In the internet era of computing, it seems there are two types of computer systems: those that are being consistently updated and those that will eventually be infected with some type of malware. From Windows to Mac OS X to various flavors of Linux, the ecosystem around each widely deployed modern operating system has a prominent method for patching and updating the operating system and its applications.

As the industry moves into cloud computing, the security equation does not change. Robust means of system updates are still required. However, the architecture of cloud-based ecosystems are often quite different. Take the examples of how two Citrix products might be deployed to a cloud:

1) With the release of XenApp 6, Citrix has introduced the worker group concept. Each farm server assigned to a worker group shares a common base image of applications. The worker group silo can then be managed and scaled as a unit. In a cloud-based deployment, using worker groups permits use of a single “golden image” per worker group that can be updated outside the production environment and then rotated into production instances at convenient times.

2) A core advantage of XenDesktop 4 is support for single instance management. The entire product is designed to update the same “golden image” per operating system and application, and then build up-to-date desktops when clients request access.

Thus, in a certain sense, the management architecture of the cloud will often be the inverse of the traditional model. The old notion of a maintenance window for a production system does not directly apply. In the cloud, the “golden image” systems that need updating are ideally offline images in storage, while the system instances that are active and in use are not typically updated directly.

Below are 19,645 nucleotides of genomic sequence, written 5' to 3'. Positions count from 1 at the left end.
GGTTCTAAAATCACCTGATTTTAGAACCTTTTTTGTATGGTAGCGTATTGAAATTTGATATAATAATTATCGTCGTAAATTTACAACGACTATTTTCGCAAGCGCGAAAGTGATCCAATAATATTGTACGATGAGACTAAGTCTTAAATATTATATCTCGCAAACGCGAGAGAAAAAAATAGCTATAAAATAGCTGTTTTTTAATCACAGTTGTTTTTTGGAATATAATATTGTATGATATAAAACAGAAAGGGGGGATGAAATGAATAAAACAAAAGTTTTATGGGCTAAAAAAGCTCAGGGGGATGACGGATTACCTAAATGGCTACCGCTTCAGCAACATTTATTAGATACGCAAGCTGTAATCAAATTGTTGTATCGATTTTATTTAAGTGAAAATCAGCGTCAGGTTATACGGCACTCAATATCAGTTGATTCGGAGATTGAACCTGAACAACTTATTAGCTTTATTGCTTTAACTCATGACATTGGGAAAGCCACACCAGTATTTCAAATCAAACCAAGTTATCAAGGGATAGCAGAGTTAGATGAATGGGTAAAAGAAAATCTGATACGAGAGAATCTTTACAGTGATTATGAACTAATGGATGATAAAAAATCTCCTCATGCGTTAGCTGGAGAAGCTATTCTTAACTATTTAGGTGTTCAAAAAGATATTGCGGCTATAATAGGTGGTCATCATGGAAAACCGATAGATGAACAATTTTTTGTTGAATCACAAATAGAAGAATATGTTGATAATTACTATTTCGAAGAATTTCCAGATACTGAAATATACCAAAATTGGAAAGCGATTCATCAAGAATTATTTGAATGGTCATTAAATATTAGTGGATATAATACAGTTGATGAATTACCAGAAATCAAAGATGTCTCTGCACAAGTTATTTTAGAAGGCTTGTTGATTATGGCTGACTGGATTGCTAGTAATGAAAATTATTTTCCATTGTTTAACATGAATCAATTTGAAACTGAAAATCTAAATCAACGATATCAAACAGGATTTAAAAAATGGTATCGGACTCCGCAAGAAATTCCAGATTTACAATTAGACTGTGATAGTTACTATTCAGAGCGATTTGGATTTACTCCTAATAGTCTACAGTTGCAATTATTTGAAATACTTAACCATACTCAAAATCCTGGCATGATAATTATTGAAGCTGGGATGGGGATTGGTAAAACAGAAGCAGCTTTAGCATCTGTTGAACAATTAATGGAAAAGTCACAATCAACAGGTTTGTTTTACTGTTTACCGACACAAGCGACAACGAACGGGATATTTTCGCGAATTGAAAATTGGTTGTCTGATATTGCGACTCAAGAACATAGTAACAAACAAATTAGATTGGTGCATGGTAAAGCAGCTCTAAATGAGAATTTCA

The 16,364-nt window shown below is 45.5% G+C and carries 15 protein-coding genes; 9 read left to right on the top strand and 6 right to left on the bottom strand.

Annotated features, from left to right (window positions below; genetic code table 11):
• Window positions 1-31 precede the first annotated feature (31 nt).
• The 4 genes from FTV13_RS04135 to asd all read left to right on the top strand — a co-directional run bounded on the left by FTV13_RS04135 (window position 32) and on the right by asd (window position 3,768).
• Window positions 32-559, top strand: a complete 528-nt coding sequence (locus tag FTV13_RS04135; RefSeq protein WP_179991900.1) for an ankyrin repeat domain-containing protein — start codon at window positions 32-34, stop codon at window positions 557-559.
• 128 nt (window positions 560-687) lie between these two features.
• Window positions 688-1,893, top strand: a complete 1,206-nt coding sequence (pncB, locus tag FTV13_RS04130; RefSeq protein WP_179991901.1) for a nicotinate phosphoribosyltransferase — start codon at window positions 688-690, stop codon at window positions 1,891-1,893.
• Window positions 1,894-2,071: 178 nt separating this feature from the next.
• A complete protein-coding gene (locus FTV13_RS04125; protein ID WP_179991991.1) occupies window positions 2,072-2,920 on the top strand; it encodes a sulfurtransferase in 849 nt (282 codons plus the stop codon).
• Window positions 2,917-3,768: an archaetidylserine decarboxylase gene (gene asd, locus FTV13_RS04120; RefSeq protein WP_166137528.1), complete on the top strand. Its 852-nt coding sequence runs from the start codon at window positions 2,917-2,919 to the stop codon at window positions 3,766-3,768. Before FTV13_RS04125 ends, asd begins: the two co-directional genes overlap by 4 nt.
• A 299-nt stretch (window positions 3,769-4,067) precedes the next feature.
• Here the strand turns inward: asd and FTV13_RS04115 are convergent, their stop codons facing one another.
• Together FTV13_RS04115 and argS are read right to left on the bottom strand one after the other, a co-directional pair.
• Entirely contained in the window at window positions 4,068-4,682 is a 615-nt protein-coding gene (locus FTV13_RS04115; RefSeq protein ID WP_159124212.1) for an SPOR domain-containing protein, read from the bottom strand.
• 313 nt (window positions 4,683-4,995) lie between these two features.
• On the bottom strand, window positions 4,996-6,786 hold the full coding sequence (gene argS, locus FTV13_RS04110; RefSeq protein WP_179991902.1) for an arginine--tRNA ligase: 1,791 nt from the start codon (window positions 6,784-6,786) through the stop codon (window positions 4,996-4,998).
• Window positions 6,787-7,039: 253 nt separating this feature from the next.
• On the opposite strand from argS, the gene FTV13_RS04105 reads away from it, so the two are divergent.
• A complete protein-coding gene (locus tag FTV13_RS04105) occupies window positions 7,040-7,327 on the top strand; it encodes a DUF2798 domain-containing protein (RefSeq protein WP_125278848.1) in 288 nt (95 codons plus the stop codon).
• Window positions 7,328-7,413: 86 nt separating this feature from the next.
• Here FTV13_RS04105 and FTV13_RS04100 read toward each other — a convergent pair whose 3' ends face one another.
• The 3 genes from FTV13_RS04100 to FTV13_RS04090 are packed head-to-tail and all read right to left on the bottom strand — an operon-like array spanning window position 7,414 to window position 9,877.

Multiple technologies have to be brought together to realize an ability to efficiently update offline systems. One of the required elements is an ability to describe offline system contents to an external “maintenance agent”. If needed, the agent can then apply the required updates for operating system and applications. The maintenance agent may cause the virtual systems to be booted to acquire changes, or the disk images could be modified directly as files on a disk. Those are innovations for the system maintenance vendors to undertake.

The role of the OVF standard should be to define the content descriptors so the maintenance agent can determine what needs to be updated based on available changes. I believe OVF to be the right place for this innovation because it is gaining in popularity as the standard format for virtual systems on disk.

The 1.0 standard contains an extensible XML-based descriptor. The extensibility of the descriptor is important to allow innovation to continue among vendors of cloud products. However, if each cloud vendor has to extend the descriptor independently to cover system image contents, we will have lost a key opportunity to leverage cloud computing to improve image maintenance processes.

So, a clear challenge for the future of OVF should be to extend the standard to describe the operating system, applications, and patch levels for each system contained in a package. In my view, only with a standard method of describing content can we bridge the gap to general solutions for cloud-based image maintenance.